Greg Poehler’s first time meeting his now wife’s extended family is forever immortalized in the NBC comedy “Welcome to Sweden.” In Poehler’s fictionalized retelling, American Bruce must survive intense cultural clashes when he accompanies his Swedish girlfriend, Emma, back to her parents’ house.
“That whole sequence of events was when the idea popped into the head,” he says. “I came directly off the airplane to her family’s summer house, and about 30 of her relatives were waiting—with drinking songs, dancing around the Swedish maypole—to meet the jet-lagged American.”
Now in its second season, NBC’s “Welcome to Sweden” is loosely based on Poehler’s experience of being an expat in the Scandinavian country, and has drawn attention on both continents—although Poehler admits the reactions have been varied.
“The Swedish critics view the show as being really over the top and slapsticky and crazy,” he says. “It was as if we were wearing clown outfits and pushing each other down the stairs. I dunno, something about the tone of it for the Swedish critics was very sitcom-y.” Comparatively, stateside critics saw the show as slower-paced, “cute,” and “charming,” which was infinitely better than being labeled a sitcom, in Poehler’s eyes.
But the differences in the culturally subjective elements of what people find funny was essential to building the show’s multifaceted appeal. Picking apart distinctly American customs such as asking someone “How are you?” when you really don’t care about the answer, or chatting with your neighbors, makes not only for hilarious interactions, but holds up a mirror to rarely discussed social distinctions.
“In general, when you’re making a show about the difference between two countries or cultures, it’s hard not to fall back on stereotypes on both sides, so we tried to utilize as much as we could without being overly offensive,” says the creator, who has both American and Swedish writers in the room. He admits, though, “We dumped almost every American stereotype on Bruce’s parents. His father’s a conservative, Midwestern, very religious guy, fairly closed-minded, and then there’s his pill-popping, out-of-it mother. The Swedes love those characters! And some of the American reviews weren’t too impressed.”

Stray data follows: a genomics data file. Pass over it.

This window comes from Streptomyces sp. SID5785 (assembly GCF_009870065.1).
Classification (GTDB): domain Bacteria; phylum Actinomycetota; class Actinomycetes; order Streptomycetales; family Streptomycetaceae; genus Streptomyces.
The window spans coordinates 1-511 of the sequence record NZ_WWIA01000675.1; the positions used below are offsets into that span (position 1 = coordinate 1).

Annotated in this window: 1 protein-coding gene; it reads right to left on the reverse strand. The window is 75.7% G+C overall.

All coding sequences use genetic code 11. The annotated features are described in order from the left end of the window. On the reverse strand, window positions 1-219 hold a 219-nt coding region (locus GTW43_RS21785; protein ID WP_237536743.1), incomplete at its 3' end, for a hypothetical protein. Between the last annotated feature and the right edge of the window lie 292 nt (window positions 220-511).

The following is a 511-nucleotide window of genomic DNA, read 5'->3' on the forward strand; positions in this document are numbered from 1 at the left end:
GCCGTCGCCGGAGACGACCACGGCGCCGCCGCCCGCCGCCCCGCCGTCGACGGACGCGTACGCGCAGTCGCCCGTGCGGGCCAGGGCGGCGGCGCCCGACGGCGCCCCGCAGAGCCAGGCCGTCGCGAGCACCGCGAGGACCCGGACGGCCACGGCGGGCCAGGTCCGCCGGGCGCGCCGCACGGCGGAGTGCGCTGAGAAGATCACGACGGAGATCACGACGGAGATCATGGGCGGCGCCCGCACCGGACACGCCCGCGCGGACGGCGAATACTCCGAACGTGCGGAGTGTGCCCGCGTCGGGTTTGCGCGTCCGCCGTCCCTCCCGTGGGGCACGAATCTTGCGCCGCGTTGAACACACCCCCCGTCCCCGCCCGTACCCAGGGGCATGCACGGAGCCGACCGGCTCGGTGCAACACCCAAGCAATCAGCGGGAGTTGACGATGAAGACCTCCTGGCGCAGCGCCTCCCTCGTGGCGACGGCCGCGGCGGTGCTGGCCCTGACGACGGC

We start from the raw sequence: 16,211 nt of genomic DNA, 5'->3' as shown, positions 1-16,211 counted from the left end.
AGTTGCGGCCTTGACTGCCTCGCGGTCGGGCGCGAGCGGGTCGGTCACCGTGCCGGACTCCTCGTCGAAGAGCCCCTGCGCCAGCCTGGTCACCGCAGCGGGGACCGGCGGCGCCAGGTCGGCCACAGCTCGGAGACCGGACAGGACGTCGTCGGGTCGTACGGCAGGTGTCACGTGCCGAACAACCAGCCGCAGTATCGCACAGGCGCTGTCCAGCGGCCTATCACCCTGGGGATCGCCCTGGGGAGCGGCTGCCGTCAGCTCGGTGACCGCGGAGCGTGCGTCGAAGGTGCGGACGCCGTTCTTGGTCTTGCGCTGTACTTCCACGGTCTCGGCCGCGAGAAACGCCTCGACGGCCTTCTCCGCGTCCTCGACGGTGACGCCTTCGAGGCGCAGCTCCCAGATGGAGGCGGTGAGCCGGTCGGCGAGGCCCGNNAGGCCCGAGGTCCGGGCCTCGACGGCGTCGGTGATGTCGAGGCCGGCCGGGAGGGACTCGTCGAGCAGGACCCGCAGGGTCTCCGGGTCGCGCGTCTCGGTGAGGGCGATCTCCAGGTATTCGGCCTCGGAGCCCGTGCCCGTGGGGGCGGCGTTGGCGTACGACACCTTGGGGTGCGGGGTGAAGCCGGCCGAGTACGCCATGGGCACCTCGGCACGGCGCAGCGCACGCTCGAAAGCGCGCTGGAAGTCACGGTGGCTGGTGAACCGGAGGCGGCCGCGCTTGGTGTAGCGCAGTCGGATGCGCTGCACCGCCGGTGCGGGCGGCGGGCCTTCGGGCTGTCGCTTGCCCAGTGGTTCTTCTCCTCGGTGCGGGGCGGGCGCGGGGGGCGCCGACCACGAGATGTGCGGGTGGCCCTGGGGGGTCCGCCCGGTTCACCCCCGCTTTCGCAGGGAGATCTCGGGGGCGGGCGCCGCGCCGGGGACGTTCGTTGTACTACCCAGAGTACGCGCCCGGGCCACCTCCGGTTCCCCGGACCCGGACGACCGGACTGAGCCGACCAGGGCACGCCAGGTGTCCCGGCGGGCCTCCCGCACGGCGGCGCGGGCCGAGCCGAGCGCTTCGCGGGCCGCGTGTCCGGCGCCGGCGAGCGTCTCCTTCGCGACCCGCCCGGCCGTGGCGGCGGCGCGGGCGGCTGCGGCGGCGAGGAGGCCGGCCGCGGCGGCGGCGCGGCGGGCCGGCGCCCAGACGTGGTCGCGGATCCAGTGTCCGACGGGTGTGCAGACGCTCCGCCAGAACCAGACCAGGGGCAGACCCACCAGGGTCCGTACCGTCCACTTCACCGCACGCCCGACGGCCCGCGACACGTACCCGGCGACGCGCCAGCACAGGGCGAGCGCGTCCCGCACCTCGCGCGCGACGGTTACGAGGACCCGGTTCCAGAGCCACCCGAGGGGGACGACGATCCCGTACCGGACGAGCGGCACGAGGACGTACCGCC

Toeing that fine line in the writer’s room also required actors who could deliver those subtleties. When it came to casting his Swedish actors, the challenge was finding a lead with a consistently convincing English accent to play his wife-to-be.
“It’s harder than you think,” Poehler says. “We auditioned actors who are great in Swedish, but to believably deliver lines in your second language, there’s an extra thought process.”
Josephine Bornebusch, a well-known actor in Sweden (initially a deterring factor for Poehler) was ultimately cast and appears amid cameos from big sister and executive producer Amy Poehler, Aubrey Plaza, and Will Ferrell—all playing exaggerated and hilarious versions of themselves.
And Season 2 viewers can expect even more famous faces—Neve Campbell, Paul Simon—led by a more confident Poehler. As the show’s star, he’s come into his own both as a writer and an actor, thanks, in part, to advice from his sister: “Underplay every scene.”
While this “less is more approach” largely worked onscreen—although he says, “Sometimes I look back and think, Gee, a little energy would’ve been nice in this scene!”—the creator is learning to hold the reins more firmly behind the scenes.
“People are more willing to listen to me this year,” he adds, laughing. “The first season was like an Adam Sandler movie. I walked into the writer’s room kind of like, ‘Hey, so what do you do? I know already, but I’m testing you and just wanna see if you know! So just, like, walk me through a normal day.’ And these experienced Swedish writers are looking around wondering, How’d this fuckin’ guy get in charge?”
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